Results: Education-occupation was associated with cognition and total intracranial volume (static measure of brain reserve), but was not associated with any of the dynamic neuroimaging biomarkers. In contrast, many general health factors were associated with the dynamic neuroimaging proxies of brain reserve, while most were not associated with cognition in this late middle aged group.

Conclusion: Brain reserve, as exemplified by the four dynamic neuroimaging features studied here, is itself at least partly influenced by general health status in midlife, but may be largely independent of education and occupation.

Introduction

Brain health is difficult to quantify – other than the absence of cognitive or neurological disease or pathology. The health of other organs is more easily measureable. For example, cardiac health can be described in terms of left ventricular ejection fraction, cardiac index, or burden of coronary artery disease (Mosterd and Hoes, 2007; Paulus et al., 2007; Jefferson et al., 2010). Renal health can be monitored by glomerular filtration rate or serum creatinine (Traynor et al., 2006). There are established thresholds or stages of disease severity for both congestive heart failure and chronic kidney disease (Coresh et al., 2007; Mosterd and Hoes, 2007). In contrast, although several fundamental components of brain health have been described, such as brain reserve and cognitive reserve or resilience, they have not been widely quantified and utilized.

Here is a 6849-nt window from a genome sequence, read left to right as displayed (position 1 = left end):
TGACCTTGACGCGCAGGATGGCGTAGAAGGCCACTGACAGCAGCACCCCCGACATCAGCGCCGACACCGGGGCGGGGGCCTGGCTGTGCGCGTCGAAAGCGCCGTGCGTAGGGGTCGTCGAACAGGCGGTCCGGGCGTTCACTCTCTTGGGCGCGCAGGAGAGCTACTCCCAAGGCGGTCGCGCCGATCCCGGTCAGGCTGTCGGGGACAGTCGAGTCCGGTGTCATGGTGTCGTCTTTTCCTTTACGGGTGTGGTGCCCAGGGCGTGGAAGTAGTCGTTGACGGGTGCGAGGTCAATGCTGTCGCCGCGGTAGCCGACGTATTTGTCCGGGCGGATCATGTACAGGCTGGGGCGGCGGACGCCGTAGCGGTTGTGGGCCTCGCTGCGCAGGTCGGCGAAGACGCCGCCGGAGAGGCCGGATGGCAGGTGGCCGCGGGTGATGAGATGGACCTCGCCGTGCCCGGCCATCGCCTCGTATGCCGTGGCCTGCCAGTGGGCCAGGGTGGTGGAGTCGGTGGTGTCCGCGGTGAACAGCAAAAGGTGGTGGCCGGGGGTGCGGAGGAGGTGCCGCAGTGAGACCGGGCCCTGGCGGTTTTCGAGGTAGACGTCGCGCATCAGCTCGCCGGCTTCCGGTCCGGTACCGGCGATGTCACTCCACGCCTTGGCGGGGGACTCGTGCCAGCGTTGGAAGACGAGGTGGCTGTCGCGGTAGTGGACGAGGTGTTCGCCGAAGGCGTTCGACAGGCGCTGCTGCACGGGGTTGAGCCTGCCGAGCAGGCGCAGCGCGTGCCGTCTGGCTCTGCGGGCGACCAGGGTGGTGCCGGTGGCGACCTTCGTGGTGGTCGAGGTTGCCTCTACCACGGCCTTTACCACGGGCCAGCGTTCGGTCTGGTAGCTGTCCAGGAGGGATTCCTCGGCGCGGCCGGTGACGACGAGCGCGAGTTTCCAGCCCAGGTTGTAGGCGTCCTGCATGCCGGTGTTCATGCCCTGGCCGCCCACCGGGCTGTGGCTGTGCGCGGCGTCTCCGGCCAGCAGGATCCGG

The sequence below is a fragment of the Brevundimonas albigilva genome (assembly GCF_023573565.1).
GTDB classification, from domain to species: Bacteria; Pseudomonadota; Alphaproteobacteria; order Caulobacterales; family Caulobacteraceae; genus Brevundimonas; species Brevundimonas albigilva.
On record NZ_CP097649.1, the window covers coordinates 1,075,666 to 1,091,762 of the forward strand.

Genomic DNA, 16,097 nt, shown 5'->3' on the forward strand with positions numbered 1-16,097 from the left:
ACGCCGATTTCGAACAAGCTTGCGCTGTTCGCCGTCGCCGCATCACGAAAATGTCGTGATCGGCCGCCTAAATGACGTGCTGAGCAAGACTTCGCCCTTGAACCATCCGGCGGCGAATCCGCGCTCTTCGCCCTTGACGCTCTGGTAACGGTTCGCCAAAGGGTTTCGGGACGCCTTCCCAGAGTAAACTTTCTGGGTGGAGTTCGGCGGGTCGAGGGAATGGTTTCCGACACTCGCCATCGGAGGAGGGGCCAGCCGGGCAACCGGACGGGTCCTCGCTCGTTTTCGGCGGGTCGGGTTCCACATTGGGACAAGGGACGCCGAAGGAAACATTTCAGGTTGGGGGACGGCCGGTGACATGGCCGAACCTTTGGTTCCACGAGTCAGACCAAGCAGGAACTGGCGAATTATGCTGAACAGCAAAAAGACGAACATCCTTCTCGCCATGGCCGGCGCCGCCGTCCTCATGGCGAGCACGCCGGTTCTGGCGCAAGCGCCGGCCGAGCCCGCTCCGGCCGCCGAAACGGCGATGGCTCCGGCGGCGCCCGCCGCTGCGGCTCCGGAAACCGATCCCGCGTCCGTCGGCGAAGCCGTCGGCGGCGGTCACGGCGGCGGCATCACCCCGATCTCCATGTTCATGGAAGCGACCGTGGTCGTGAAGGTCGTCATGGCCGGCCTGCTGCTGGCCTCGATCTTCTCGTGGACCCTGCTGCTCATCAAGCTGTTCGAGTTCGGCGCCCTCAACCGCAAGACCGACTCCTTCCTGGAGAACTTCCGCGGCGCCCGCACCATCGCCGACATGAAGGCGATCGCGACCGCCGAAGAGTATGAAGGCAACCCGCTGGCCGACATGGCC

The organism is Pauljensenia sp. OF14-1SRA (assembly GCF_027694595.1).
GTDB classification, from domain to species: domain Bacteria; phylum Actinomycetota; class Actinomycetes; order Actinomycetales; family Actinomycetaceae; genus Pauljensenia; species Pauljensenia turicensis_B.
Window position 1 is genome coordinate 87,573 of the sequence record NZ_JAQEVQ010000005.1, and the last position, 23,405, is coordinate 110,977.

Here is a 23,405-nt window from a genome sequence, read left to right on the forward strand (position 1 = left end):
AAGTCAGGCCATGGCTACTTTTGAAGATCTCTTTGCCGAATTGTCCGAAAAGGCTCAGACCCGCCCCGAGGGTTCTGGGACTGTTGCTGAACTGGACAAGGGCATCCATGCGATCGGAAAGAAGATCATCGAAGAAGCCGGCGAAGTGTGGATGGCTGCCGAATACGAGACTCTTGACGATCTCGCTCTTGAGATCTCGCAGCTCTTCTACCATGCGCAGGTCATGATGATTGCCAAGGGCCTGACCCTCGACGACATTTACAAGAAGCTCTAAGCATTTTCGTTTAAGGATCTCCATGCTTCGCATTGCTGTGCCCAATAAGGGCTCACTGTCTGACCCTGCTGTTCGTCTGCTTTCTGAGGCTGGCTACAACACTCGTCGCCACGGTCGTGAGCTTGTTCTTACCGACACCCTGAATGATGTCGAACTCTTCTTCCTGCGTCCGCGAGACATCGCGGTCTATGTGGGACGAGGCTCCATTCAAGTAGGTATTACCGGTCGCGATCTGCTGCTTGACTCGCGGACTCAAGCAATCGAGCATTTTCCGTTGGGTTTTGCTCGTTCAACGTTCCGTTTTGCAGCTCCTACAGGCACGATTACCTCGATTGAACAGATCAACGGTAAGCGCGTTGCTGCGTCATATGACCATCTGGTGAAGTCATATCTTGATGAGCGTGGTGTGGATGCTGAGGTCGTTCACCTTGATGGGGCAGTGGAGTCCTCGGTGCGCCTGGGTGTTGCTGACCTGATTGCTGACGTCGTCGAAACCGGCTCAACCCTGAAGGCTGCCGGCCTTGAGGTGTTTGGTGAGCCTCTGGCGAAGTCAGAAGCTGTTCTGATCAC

The focus of the current study is on the concept of “brain reserve” or “neurobiological capital,” defined as individual brain variation that may lead to resistance or ability to cope with pathology (Stern et al., 2018). The traditionally used proxies of brain reserve include total intracranial volume, premorbid brain tissue volume, and head circumference (Stern et al., 2018), which are static or fixed in nature. Although each of these measures are a gross measure of the brain anatomic capital, these measures are not sufficient to define the overall brain reserve. Because midlife and late middle age represent a critical period where prominent aging-related brain changes begin (Debette et al., 2011; Ritchie et al., 2015), identifying alterations to brain reserve in this period will enhance the understanding of early changes in cognitive and brain aging. Furthermore, studying brain reserve in late middle age may provide insights into mechanisms of resilience that could contribute to a better accepted model of overall brain health (Arenaza-Urquijo and Vemuri, 2018; Stern et al., 2018, 2019). See Figure 1 for a model of brain reserve throughout life.